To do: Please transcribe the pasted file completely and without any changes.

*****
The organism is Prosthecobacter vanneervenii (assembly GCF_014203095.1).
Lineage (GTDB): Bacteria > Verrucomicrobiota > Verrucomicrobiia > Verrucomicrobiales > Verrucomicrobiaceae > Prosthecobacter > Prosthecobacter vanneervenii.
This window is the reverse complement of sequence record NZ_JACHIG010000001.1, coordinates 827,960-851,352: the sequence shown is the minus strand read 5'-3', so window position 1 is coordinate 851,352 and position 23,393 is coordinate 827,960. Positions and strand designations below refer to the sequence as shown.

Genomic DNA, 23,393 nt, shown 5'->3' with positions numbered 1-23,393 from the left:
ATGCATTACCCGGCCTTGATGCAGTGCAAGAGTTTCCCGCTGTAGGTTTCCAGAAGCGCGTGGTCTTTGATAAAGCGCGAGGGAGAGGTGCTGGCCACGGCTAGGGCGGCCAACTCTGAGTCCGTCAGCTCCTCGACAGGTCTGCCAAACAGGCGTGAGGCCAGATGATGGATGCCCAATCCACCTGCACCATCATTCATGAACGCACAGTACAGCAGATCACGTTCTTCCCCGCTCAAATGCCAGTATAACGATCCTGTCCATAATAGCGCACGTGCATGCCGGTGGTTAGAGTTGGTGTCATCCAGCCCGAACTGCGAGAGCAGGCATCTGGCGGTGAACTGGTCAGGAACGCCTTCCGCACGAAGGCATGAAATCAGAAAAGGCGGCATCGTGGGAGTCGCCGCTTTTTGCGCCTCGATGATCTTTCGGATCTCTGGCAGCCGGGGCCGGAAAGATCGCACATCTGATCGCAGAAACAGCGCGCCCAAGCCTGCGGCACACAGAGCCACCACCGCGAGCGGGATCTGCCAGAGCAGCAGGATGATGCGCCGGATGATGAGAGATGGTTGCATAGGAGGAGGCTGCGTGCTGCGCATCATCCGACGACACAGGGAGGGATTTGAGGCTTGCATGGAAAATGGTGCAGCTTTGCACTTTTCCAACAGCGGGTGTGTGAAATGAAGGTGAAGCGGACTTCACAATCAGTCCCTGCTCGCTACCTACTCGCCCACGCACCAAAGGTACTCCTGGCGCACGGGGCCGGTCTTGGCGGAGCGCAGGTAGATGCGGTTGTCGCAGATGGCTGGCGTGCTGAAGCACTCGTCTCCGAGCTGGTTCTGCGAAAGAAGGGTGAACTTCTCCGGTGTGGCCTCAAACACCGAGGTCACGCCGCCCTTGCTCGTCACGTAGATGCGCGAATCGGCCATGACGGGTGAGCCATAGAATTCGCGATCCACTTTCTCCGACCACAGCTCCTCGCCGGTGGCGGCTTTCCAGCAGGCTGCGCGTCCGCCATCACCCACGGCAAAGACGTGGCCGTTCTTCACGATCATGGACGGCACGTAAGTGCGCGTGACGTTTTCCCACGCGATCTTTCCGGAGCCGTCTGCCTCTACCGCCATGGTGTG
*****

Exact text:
The organism is Prosthecobacter vanneervenii (assembly GCF_014203095.1).
Lineage (GTDB): Bacteria > Verrucomicrobiota > Verrucomicrobiia > Verrucomicrobiales > Verrucomicrobiaceae > Prosthecobacter > Prosthecobacter vanneervenii.
This window is the reverse complement of sequence record NZ_JACHIG010000001.1, coordinates 827,960-851,352: the sequence shown is the minus strand read 5'-3', so window position 1 is coordinate 851,352 and position 23,393 is coordinate 827,960. Positions and strand designations below refer to the sequence as shown.

Genomic DNA, 23,393 nt, shown 5'->3' with positions numbered 1-23,393 from the left:
ATGCATTACCCGGCCTTGATGCAGTGCAAGAGTTTCCCGCTGTAGGTTTCCAGAAGCGCGTGGTCTTTGATAAAGCGCGAGGGAGAGGTGCTGGCCACGGCTAGGGCGGCCAACTCTGAGTCCGTCAGCTCCTCGACAGGTCTGCCAAACAGGCGTGAGGCCAGATGATGGATGCCCAATCCACCTGCACCATCATTCATGAACGCACAGTACAGCAGATCACGTTCTTCCCCGCTCAAATGCCAGTATAACGATCCTGTCCATAATAGCGCACGTGCATGCCGGTGGTTAGAGTTGGTGTCATCCAGCCCGAACTGCGAGAGCAGGCATCTGGCGGTGAACTGGTCAGGAACGCCTTCCGCACGAAGGCATGAAATCAGAAAAGGCGGCATCGTGGGAGTCGCCGCTTTTTGCGCCTCGATGATCTTTCGGATCTCTGGCAGCCGGGGCCGGAAAGATCGCACATCTGATCGCAGAAACAGCGCGCCCAAGCCTGCGGCACACAGAGCCACCACCGCGAGCGGGATCTGCCAGAGCAGCAGGATGATGCGCCGGATGATGAGAGATGGTTGCATAGGAGGAGGCTGCGTGCTGCGCATCATCCGACGACACAGGGAGGGATTTGAGGCTTGCATGGAAAATGGTGCAGCTTTGCACTTTTCCAACAGCGGGTGTGTGAAATGAAGGTGAAGCGGACTTCACAATCAGTCCCTGCTCGCTACCTACTCGCCCACGCACCAAAGGTACTCCTGGCGCACGGGGCCGGTCTTGGCGGAGCGCAGGTAGATGCGGTTGTCGCAGATGGCTGGCGTGCTGAAGCACTCGTCTCCGAGCTGGTTCTGCGAAAGAAGGGTGAACTTCTCCGGTGTGGCCTCAAACACCGAGGTCACGCCGCCCTTGCTCGTCACGTAGATGCGCGAATCGGCCATGACGGGTGAGCCATAGAATTCGCGATCCACTTTCTCCGACCACAGCTCCTCGCCGGTGGCGGCTTTCCAGCAGGCTGCGCGTCCGCCATCACCCACGGCAAAGACGTGGCCGTTCTTCACGATCATGGACGGCACGTAAGTGCGCGTGACGTTTTCCCACGCGATCTTTCCGGAGCCGTCTGCCTCTACCGCCATGGTGTG